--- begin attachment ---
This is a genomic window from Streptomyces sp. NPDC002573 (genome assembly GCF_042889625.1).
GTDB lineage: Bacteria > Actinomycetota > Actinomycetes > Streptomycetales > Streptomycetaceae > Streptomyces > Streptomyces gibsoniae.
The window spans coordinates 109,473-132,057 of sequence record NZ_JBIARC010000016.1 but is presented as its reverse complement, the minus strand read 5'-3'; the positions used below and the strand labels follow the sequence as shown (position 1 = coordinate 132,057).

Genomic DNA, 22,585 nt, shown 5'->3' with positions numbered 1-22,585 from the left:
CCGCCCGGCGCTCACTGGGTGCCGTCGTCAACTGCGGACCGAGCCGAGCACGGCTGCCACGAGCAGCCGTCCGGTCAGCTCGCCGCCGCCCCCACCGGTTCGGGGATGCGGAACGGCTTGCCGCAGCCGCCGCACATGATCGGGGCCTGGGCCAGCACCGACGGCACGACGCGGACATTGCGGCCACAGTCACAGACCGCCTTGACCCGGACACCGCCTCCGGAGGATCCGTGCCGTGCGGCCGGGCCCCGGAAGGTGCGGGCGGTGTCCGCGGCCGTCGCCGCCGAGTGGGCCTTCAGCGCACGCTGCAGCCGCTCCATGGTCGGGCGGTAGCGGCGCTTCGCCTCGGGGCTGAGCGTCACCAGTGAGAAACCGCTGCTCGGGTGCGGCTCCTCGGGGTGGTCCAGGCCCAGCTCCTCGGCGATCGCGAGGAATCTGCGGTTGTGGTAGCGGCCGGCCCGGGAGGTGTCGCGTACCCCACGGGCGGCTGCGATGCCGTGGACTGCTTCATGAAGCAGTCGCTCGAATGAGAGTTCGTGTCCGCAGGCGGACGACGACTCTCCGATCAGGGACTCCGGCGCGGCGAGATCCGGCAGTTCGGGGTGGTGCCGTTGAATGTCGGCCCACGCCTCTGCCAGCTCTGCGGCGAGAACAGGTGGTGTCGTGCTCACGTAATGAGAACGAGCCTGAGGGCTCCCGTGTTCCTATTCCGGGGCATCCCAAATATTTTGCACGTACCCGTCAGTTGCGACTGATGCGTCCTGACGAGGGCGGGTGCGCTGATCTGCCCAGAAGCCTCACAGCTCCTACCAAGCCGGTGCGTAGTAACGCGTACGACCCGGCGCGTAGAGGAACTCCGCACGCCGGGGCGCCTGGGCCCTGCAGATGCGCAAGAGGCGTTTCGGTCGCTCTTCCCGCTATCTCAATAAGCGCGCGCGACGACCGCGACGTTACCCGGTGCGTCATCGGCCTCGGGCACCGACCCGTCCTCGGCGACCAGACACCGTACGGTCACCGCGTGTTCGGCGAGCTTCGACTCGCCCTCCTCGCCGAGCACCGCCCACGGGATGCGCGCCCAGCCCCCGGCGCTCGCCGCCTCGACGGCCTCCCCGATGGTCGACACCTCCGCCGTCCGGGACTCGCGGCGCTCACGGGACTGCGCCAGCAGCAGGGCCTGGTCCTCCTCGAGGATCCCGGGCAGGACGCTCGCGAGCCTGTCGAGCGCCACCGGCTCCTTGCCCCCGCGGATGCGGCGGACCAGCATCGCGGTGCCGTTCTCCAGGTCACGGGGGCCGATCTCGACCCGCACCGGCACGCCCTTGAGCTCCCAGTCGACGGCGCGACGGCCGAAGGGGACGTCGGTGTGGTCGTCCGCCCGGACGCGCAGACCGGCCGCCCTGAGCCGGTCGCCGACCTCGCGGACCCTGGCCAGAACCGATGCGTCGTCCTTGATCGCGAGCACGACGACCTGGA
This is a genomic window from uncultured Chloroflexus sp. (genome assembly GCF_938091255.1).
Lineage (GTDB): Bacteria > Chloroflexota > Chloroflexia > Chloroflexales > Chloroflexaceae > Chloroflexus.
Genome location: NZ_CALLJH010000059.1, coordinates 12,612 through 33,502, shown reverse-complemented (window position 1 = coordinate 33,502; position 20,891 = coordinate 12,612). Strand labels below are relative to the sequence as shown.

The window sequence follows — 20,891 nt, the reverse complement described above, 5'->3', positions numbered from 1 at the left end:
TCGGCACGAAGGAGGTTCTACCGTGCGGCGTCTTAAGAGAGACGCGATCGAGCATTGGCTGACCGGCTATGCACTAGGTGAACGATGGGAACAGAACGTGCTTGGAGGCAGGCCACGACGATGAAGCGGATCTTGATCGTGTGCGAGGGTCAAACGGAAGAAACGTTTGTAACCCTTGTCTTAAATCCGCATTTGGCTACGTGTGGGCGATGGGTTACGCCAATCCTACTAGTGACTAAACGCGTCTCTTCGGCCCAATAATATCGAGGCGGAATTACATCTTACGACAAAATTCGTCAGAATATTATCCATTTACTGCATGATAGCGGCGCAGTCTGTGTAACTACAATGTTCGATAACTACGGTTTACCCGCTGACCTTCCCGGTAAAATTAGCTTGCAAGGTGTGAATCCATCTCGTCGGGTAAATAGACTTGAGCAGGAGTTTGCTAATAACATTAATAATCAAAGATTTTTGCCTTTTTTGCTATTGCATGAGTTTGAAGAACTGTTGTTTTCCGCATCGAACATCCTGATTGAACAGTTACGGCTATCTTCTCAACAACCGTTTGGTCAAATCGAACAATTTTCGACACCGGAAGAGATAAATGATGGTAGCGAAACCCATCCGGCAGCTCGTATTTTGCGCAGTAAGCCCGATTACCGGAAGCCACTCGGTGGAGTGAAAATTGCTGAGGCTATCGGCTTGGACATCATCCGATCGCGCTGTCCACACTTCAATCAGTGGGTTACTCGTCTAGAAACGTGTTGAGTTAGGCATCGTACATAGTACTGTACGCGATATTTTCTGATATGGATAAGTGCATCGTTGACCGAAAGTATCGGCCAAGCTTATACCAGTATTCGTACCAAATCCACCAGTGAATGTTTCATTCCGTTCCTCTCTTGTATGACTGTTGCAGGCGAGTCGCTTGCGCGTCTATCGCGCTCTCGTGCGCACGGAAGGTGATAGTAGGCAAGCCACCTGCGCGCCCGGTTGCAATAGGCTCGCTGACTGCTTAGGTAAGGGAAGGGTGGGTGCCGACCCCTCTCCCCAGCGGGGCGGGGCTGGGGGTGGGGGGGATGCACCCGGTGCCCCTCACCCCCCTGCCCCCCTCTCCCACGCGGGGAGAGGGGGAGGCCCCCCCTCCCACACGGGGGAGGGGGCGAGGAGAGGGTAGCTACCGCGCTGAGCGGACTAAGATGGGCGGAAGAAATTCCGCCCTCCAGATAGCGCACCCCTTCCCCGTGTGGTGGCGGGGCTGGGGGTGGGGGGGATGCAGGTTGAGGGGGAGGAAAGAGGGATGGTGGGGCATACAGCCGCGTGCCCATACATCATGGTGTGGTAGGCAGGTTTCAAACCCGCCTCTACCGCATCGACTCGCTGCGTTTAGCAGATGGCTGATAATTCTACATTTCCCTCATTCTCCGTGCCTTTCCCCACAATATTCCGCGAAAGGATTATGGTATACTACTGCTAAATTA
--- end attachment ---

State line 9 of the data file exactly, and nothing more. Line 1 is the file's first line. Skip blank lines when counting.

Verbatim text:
The window sequence follows — 20,891 nt, the reverse complement described above, 5'->3', positions numbered from 1 at the left end: